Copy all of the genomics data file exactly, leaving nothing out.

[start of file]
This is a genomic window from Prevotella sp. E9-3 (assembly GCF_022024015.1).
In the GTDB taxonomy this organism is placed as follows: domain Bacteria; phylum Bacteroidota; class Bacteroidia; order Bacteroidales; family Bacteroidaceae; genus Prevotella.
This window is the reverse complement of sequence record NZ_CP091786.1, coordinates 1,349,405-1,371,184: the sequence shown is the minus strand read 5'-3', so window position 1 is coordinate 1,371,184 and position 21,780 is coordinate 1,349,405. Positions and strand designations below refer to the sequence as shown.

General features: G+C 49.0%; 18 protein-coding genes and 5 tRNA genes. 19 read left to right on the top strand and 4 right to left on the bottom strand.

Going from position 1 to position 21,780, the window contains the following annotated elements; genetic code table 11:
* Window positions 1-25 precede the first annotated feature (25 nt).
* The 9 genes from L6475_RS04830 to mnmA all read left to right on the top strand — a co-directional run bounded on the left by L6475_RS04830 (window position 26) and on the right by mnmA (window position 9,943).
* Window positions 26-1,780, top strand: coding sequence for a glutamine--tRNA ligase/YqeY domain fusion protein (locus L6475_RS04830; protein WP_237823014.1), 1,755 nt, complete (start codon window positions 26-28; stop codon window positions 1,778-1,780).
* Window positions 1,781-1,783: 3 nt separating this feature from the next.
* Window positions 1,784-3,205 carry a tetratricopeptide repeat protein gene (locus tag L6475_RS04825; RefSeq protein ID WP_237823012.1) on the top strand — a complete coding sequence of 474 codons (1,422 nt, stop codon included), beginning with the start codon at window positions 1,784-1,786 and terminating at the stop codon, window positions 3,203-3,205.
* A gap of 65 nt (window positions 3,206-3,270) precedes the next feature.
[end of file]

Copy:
This is a genomic window from Prevotella sp. E9-3 (assembly GCF_022024015.1).
In the GTDB taxonomy this organism is placed as follows: domain Bacteria; phylum Bacteroidota; class Bacteroidia; order Bacteroidales; family Bacteroidaceae; genus Prevotella.
This window is the reverse complement of sequence record NZ_CP091786.1, coordinates 1,349,405-1,371,184: the sequence shown is the minus strand read 5'-3', so window position 1 is coordinate 1,371,184 and position 21,780 is coordinate 1,349,405. Positions and strand designations below refer to the sequence as shown.

General features: G+C 49.0%; 18 protein-coding genes and 5 tRNA genes. 19 read left to right on the top strand and 4 right to left on the bottom strand.

Going from position 1 to position 21,780, the window contains the following annotated elements; genetic code table 11:
* Window positions 1-25 precede the first annotated feature (25 nt).
* The 9 genes from L6475_RS04830 to mnmA all read left to right on the top strand — a co-directional run bounded on the left by L6475_RS04830 (window position 26) and on the right by mnmA (window position 9,943).
* Window positions 26-1,780, top strand: coding sequence for a glutamine--tRNA ligase/YqeY domain fusion protein (locus L6475_RS04830; protein WP_237823014.1), 1,755 nt, complete (start codon window positions 26-28; stop codon window positions 1,778-1,780).
* Window positions 1,781-1,783: 3 nt separating this feature from the next.
* Window positions 1,784-3,205 carry a tetratricopeptide repeat protein gene (locus tag L6475_RS04825; RefSeq protein ID WP_237823012.1) on the top strand — a complete coding sequence of 474 codons (1,422 nt, stop codon included), beginning with the start codon at window positions 1,784-1,786 and terminating at the stop codon, window positions 3,203-3,205.
* A gap of 65 nt (window positions 3,206-3,270) precedes the next feature.